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Old May 21, 2006, 08:30 PM   #1
VUPDblue
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Suppressor Cleaning

Anyone use anything other than WD-40 to clean a suppressor that is not able to be disassembled? I have had good luck with WD but there has to be something that is more effective. Hoppes #9 maybe?
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Old May 22, 2006, 09:33 AM   #2
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I don't know what suppressor you have, but generally, you don't need to clean them at all.
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Old May 22, 2006, 12:56 PM   #3
quack fiend
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once about every 5,000-10,000 rds. is recommended to get the built-up lead out, or eventually the suppressor will become non-functional from being clogged up--it's why i bought a tac67 with the removable end-caps, i just removed it after the first 1,500 rds. to check and the build-up was impressive--the baffles had to be hammered out with a wooden dowel to break them free from the crud, i think i won't be waiting for 5,000 rds.--as far as one that can't be disassembled you need to soak it in something that dissolves lead fouling but of course not your suppressor materials, someone else may know for sure
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Old May 22, 2006, 03:05 PM   #4
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Recommend using an ultrasonic cleaner
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Old May 22, 2006, 08:25 PM   #5
VUPDblue
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Quote:
I don't know what suppressor you have, but generally, you don't need to clean them at all.
Quote:
Recommend using an ultrasonic cleaner
The suppressor in question here is a Gemtech Outback II. Gemtech reccommends cleaning after every 500 rounds or so. I have been cleaning after 500-1000 and it obviously needs it each time. Gemtech also advises against an ultrasonic cleaner as it will void their warranty. Water based chemicals are out as they ruin aluminum. Gemtech also suggests a mix of mineral spirits and Automatic Transmission Fluid (3:1) but this seems a little messy to me. I tried contacting them via email, but those went unanswered, that is why I have posted the question here. I just wanted to know what other suppressor owners use.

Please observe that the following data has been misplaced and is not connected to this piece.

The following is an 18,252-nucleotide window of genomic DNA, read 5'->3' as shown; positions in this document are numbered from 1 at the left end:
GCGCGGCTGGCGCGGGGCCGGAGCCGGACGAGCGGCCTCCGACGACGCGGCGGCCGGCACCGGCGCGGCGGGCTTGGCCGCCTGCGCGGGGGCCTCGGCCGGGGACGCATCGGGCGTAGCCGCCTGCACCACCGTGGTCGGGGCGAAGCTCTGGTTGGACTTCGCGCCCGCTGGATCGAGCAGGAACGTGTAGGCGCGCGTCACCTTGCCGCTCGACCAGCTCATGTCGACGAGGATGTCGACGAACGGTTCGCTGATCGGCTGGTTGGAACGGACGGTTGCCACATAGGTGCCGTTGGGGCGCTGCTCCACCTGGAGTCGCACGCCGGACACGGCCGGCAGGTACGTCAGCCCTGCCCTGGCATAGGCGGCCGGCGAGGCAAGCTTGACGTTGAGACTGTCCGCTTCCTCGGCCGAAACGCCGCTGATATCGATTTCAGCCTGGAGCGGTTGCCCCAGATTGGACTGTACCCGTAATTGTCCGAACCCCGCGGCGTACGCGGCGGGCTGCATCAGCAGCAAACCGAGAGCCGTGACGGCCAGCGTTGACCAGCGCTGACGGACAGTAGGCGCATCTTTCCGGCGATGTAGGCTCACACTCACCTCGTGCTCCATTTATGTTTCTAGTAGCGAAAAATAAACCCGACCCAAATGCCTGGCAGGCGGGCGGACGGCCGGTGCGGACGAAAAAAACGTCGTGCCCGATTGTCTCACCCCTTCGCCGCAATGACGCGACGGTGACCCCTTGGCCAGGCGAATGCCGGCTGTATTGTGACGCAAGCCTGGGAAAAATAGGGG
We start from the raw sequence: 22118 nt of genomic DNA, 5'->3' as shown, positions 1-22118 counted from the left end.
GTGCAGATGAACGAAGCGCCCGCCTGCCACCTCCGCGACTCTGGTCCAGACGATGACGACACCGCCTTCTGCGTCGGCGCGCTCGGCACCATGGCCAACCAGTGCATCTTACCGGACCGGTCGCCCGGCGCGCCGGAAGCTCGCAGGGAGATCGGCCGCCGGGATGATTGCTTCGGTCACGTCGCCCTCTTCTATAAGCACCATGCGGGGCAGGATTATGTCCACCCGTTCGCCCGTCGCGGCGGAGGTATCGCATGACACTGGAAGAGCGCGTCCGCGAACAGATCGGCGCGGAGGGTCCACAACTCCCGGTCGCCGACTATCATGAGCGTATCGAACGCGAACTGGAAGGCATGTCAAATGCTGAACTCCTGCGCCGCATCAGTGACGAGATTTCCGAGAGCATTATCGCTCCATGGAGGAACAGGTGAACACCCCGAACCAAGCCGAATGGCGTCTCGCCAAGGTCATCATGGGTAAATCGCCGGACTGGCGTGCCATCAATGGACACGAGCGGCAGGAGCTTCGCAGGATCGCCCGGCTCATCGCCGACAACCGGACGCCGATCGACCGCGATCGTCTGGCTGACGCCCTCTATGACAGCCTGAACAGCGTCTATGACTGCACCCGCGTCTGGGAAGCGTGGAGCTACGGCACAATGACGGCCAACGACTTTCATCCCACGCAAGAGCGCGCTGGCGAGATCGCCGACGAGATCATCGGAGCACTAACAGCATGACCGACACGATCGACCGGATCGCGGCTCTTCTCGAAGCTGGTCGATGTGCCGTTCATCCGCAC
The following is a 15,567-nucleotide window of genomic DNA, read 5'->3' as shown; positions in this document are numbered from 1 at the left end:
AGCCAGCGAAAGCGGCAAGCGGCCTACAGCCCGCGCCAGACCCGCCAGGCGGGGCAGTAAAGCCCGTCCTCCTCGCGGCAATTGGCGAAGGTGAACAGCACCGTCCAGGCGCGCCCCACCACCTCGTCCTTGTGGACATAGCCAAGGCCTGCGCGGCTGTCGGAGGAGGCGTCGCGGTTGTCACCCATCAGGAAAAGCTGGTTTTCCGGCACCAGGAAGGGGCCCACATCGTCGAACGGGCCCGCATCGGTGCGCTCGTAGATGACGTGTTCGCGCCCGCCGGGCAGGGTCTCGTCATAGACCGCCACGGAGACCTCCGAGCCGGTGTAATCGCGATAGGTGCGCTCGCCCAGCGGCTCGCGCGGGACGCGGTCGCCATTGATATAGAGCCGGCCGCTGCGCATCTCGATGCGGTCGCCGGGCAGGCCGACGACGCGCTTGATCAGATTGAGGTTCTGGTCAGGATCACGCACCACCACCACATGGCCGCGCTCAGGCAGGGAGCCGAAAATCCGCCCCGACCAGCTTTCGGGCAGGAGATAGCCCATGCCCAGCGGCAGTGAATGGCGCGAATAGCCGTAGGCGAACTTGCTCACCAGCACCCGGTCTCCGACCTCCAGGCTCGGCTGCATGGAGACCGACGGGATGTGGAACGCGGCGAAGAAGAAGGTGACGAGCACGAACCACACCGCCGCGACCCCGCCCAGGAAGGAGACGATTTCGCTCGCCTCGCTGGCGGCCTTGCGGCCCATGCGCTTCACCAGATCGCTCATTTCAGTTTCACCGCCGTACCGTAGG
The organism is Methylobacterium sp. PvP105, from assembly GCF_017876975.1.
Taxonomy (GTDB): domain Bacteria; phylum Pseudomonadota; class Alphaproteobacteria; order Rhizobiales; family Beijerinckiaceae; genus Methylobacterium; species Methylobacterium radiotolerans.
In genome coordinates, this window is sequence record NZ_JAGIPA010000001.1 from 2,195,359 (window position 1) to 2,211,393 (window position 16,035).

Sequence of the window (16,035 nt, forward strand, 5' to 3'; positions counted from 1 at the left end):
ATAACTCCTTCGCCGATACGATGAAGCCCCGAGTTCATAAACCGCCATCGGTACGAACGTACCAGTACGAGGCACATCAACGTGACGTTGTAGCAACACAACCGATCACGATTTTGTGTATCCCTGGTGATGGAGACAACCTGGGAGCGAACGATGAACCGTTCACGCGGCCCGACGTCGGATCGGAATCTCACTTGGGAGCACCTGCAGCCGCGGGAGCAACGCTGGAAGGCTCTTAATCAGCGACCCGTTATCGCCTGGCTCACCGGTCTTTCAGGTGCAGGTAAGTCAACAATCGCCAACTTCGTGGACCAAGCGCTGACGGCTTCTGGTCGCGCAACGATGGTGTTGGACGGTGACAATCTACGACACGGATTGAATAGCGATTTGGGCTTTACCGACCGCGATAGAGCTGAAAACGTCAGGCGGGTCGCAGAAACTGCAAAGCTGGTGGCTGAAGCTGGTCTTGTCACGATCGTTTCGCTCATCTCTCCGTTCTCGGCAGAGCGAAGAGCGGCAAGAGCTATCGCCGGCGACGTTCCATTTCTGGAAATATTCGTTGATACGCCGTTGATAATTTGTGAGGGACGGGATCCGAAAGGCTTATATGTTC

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Old May 22, 2006, 08:35 PM   #6
Bill DeShivs
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Spray brake parts cleaner is very good at breaking down firing residue. If you get a gallon can of carburetor cleaner, and soak it for an hour or so, then blow it out with the brake parts cleaner, it should be as clean as you can get it.
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Old May 22, 2006, 08:54 PM   #7
VUPDblue
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sounds like you may be on to something with that. I will have to give it a try. Have to go out and put 500 through it first though, dammit...
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Old May 22, 2006, 09:52 PM   #8
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Be sure to wear safety goggles when spraying the brake cleaner!
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Old May 23, 2006, 11:05 AM   #9
quack fiend
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so brake cleaner will actually dissolve the lead build-up?
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Old May 23, 2006, 02:12 PM   #10
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I use a mixture of 50% mineral spirits and 50% transmission fluid.
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Old May 23, 2006, 06:44 PM   #11
shaggy
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VUPDBlue

I'd look for non-chlorinated brake or carb cleaner. I'm no chemist, but I've heard the chlorinated types can damage aluminum over time. I do use the stuff and it does work well, but I never use it on anything aluminum. Probably the best thing to do, however, is call Gem-Tech and speak directly to Doc Dater or Kel to get their advice on the best types of cleaning fluid for that Outback.
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Old May 23, 2006, 08:40 PM   #12
VUPDblue
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Thanks,

I finally got a response from Doc about cleaning. He assured me that the WD or the Mineral Spirits and ATF are the best cleaning agents. Since they state this in the manual, I thought I would just venture out and see if anyone had any 'secret recipes'. I'll probably just stick to the WD.
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